Yesterday’s News

From the pages of the Harvard Alumni Bulletin and Harvard Magazine

Babar receives an honorary degree from Harvard
Illustration by Mark Steele
With fond admiration to Jean and Laurent de Brunhoff


William Stanislaus Murphy, Class of 1885, leaves all his money to establish scholarships at the College for young men with his last name.


The first movie theater in Cambridge is about to open across the street from the Yard.

Harvard Crimson staffers journey to New Haven to leave copies of an issue containing an article fiercely opposed to compulsory chapel at Yale on the doorsteps of Yale Daily News recipients. Yale’s president states that “any contribution from Harvard would not in any way influence the committee in charge of the matter.”


Reginald H. Phelps ’30, assistant dean in charge of records, reports that, between 1920 and 1940, the number of undergraduates making the dean’s list has risen from 19.8 to 30.7 percent, while the list of those whose connection with the University was “severed” has shrunk from 7.4 to 4.4 percent. Both 1940 figures set new records.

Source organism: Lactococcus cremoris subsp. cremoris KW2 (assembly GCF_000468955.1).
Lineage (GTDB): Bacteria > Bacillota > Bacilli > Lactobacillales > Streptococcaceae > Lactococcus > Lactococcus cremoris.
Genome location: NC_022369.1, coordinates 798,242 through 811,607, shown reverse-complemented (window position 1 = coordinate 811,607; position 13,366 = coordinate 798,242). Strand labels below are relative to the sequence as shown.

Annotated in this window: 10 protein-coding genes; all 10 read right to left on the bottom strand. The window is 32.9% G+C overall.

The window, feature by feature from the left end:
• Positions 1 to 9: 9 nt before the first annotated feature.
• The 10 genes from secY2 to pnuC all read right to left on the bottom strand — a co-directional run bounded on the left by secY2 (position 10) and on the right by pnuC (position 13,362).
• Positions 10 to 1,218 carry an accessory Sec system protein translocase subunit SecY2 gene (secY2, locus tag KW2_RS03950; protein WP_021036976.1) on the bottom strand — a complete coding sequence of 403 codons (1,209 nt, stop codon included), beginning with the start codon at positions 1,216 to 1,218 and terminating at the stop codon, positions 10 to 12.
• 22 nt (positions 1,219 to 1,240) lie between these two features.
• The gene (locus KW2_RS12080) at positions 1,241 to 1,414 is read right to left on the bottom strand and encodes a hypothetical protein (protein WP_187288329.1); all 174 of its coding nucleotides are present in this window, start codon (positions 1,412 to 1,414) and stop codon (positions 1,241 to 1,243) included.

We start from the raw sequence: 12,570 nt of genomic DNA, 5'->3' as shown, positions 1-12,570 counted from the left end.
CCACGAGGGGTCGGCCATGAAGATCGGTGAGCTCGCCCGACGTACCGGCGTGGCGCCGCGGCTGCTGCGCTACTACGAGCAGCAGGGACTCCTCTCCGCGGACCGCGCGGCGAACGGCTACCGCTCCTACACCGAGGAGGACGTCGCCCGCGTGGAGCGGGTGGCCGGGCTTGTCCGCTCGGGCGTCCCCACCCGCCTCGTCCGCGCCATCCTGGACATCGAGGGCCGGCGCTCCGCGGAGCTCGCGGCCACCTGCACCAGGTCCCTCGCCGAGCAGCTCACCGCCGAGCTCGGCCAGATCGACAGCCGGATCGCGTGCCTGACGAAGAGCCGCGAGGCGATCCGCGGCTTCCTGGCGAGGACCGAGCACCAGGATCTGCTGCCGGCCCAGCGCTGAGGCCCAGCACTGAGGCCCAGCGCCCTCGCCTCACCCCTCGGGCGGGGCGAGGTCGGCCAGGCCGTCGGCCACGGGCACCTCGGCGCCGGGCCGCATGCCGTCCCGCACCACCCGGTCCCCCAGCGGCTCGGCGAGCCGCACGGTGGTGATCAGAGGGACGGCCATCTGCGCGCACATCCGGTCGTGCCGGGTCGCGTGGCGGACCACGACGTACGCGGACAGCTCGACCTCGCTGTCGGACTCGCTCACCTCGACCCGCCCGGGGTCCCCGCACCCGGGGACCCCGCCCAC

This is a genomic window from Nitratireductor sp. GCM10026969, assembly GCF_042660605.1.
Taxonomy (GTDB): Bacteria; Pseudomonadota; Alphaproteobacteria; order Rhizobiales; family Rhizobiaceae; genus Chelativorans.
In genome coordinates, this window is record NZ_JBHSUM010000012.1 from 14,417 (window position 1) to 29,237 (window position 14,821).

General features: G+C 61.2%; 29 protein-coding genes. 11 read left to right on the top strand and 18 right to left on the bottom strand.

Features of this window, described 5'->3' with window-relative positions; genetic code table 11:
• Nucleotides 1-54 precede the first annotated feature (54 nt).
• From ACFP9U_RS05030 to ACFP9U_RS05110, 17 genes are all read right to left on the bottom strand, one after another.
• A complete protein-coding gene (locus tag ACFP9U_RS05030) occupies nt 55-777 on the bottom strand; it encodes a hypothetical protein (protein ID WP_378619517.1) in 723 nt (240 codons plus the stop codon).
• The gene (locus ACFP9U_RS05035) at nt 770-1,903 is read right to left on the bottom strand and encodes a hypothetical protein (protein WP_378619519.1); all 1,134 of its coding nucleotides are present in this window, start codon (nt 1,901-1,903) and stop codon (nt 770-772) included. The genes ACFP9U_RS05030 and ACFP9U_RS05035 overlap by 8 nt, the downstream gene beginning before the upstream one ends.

A letter from Venezuela to the president’s office brings a reminder of the Thayer Transmittendum, a small award, started in 1848, dedicated to purchasing winter coats for deserving freshmen of little means. Of the seven recipients in the award’s 118 years, the most recent, Gilbert Slocum ’49, has sent the original parchment of the Thayer Transmittendum, plus $75 (to cover inflation since his own receipt of $50), back to the College to pay for the coat of the next recipient.


The Bulletin salutes the publication of Babar Comes to America, in which the famous elephant visits Harvard, receives an honorary doctorate of letters, and hangs out at the Lampoon.


“To enhance the quality of our common life,” a student-faculty committee unanimously recommends establishing a foundation to improve relations among racial and ethnic groups on campus.

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